Once you have found the Summer Triangle, you can now start to look for some constellations. There’s Cygnus the Swan, which is also known as the Northern Cross. It is a large cross-shape with Deneb at the top, marking the tail of a swan which flies down the Milky Way with outstretched wings towards Sagittarius (the Archer) which is low down on the southern horizon. It’s not a particularly bright constellation, so you’ll need a good clear night and to be far away from any light pollution to see it. As you trace a line between these two constellations, you should be able to make out the Milky Way’s cloudy core, which will be visible up until about three hours after sunset.
Although most of what to see is in the southern night sky, there are a few notable things to see if you look north. In the north-west, you will find the familiar shape of The Plough and you can use its two right hand stars to point towards Polaris (the Pole Star or North Star), which is always in the same position in the sky.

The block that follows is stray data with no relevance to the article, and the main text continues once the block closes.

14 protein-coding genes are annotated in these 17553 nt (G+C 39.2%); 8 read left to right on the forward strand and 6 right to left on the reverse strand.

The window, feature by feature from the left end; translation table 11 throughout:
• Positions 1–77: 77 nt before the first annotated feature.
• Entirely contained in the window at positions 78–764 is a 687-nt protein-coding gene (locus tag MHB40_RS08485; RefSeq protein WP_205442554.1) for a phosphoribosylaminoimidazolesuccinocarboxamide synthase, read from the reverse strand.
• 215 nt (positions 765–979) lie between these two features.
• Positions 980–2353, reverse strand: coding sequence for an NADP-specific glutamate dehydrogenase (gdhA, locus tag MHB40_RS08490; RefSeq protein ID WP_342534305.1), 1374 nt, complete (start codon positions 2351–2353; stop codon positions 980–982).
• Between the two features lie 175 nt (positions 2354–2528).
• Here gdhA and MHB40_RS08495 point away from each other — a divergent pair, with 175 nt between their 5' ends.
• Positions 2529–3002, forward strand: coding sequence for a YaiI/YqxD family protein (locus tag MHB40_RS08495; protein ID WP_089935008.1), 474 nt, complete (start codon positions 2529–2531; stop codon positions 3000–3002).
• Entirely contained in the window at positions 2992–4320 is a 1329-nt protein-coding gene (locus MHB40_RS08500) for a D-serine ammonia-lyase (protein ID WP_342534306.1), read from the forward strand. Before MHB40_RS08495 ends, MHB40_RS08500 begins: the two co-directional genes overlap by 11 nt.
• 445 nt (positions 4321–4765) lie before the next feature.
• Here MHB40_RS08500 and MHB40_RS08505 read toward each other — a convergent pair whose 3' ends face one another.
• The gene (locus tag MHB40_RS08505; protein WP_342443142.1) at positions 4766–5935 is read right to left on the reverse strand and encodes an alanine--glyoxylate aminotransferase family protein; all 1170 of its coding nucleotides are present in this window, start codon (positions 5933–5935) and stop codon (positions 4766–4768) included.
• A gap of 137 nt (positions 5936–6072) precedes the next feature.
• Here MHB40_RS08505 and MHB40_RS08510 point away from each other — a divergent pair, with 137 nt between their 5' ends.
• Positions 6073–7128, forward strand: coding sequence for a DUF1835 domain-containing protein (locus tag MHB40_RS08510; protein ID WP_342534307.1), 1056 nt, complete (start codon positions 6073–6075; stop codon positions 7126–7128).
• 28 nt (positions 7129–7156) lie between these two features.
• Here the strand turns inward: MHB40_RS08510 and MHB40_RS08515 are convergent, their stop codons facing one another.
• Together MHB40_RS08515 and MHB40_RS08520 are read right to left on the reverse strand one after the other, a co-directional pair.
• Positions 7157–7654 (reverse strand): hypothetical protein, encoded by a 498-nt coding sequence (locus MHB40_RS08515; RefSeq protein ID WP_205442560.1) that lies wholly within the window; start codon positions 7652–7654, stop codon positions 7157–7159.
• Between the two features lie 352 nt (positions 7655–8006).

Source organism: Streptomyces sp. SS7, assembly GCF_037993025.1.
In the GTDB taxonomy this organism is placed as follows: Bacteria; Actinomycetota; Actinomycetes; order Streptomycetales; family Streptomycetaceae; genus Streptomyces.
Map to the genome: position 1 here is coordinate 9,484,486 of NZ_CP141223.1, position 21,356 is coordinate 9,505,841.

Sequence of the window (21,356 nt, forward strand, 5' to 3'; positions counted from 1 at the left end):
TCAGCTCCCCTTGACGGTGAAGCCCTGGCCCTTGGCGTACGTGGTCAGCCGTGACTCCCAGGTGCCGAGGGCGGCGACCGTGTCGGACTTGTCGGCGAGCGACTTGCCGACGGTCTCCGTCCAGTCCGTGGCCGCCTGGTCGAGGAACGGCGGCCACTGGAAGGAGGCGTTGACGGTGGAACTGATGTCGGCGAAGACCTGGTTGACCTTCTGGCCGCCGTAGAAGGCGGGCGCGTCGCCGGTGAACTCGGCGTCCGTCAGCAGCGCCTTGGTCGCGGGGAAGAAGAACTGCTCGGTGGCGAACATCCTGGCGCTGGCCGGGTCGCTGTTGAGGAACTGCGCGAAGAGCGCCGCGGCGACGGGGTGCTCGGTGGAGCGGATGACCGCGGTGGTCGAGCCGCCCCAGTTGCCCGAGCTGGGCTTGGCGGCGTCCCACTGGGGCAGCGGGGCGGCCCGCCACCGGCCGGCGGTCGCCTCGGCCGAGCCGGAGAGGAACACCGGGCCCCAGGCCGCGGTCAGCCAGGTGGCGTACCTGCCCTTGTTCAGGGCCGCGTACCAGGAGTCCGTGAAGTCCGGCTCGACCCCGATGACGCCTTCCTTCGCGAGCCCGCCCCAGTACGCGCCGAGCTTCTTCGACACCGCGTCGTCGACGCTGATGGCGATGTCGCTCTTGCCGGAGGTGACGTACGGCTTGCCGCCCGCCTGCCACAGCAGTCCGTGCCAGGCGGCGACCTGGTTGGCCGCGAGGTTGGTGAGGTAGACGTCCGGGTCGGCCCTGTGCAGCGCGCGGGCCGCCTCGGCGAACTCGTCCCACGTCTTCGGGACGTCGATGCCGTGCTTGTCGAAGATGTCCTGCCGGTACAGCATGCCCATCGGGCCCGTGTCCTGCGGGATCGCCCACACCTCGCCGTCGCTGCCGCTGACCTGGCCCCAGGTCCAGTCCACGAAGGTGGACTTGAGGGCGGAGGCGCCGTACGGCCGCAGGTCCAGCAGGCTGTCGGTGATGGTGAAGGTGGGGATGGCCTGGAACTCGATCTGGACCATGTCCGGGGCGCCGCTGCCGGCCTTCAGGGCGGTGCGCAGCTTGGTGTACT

To the right of Polaris, you’ll see the W-shape of Cassiopeia, the constellation that represents the fabled vain queen of the same name. At this time of year her husband, king Cepheus, is high in the sky, though his stars are nothing like as bright as those of his beautiful wife. Below Cassiopeia are the stars of Perseus, after which the Perseid meteors are named. These meteors will peak on the night of 12-13 August, and you can find out more about them below. Finally, low down and below Perseus is Capella, the brightest star in the constellation of Auriga (the Charioteer) and the sixth-brightest star in the night sky.